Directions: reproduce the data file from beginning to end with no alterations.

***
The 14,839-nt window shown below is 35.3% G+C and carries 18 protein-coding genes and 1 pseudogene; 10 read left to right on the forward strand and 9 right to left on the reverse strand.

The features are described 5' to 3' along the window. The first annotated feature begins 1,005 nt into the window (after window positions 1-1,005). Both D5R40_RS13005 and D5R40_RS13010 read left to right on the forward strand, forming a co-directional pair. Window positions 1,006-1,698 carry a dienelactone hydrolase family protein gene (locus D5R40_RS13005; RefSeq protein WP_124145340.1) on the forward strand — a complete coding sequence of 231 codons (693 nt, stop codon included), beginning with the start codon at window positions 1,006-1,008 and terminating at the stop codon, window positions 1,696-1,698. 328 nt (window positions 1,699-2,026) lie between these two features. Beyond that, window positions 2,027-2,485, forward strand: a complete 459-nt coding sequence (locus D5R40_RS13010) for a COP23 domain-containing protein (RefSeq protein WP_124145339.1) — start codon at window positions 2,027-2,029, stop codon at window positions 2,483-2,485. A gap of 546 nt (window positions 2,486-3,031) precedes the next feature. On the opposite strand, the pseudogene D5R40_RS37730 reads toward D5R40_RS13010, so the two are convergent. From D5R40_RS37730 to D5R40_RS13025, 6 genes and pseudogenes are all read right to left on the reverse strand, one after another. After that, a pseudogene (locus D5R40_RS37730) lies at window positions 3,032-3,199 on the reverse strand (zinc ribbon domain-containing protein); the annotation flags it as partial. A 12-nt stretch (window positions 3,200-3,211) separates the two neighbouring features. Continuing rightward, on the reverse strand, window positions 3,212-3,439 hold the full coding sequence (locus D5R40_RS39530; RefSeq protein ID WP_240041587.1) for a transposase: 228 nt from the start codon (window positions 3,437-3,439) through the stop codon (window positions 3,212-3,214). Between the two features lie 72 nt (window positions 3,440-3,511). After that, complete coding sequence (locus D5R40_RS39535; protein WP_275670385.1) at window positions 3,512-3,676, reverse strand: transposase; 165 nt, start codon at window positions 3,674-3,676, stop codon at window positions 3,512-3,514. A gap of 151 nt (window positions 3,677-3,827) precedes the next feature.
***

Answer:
The 14,839-nt window shown below is 35.3% G+C and carries 18 protein-coding genes and 1 pseudogene; 10 read left to right on the forward strand and 9 right to left on the reverse strand.

The features are described 5' to 3' along the window. The first annotated feature begins 1,005 nt into the window (after window positions 1-1,005). Both D5R40_RS13005 and D5R40_RS13010 read left to right on the forward strand, forming a co-directional pair. Window positions 1,006-1,698 carry a dienelactone hydrolase family protein gene (locus D5R40_RS13005; RefSeq protein WP_124145340.1) on the forward strand — a complete coding sequence of 231 codons (693 nt, stop codon included), beginning with the start codon at window positions 1,006-1,008 and terminating at the stop codon, window positions 1,696-1,698. 328 nt (window positions 1,699-2,026) lie between these two features. Beyond that, window positions 2,027-2,485, forward strand: a complete 459-nt coding sequence (locus D5R40_RS13010) for a COP23 domain-containing protein (RefSeq protein WP_124145339.1) — start codon at window positions 2,027-2,029, stop codon at window positions 2,483-2,485. A gap of 546 nt (window positions 2,486-3,031) precedes the next feature. On the opposite strand, the pseudogene D5R40_RS37730 reads toward D5R40_RS13010, so the two are convergent. From D5R40_RS37730 to D5R40_RS13025, 6 genes and pseudogenes are all read right to left on the reverse strand, one after another. After that, a pseudogene (locus D5R40_RS37730) lies at window positions 3,032-3,199 on the reverse strand (zinc ribbon domain-containing protein); the annotation flags it as partial. A 12-nt stretch (window positions 3,200-3,211) separates the two neighbouring features. Continuing rightward, on the reverse strand, window positions 3,212-3,439 hold the full coding sequence (locus D5R40_RS39530; RefSeq protein ID WP_240041587.1) for a transposase: 228 nt from the start codon (window positions 3,437-3,439) through the stop codon (window positions 3,212-3,214). Between the two features lie 72 nt (window positions 3,440-3,511). After that, complete coding sequence (locus D5R40_RS39535; protein WP_275670385.1) at window positions 3,512-3,676, reverse strand: transposase; 165 nt, start codon at window positions 3,674-3,676, stop codon at window positions 3,512-3,514. A gap of 151 nt (window positions 3,677-3,827) precedes the next feature.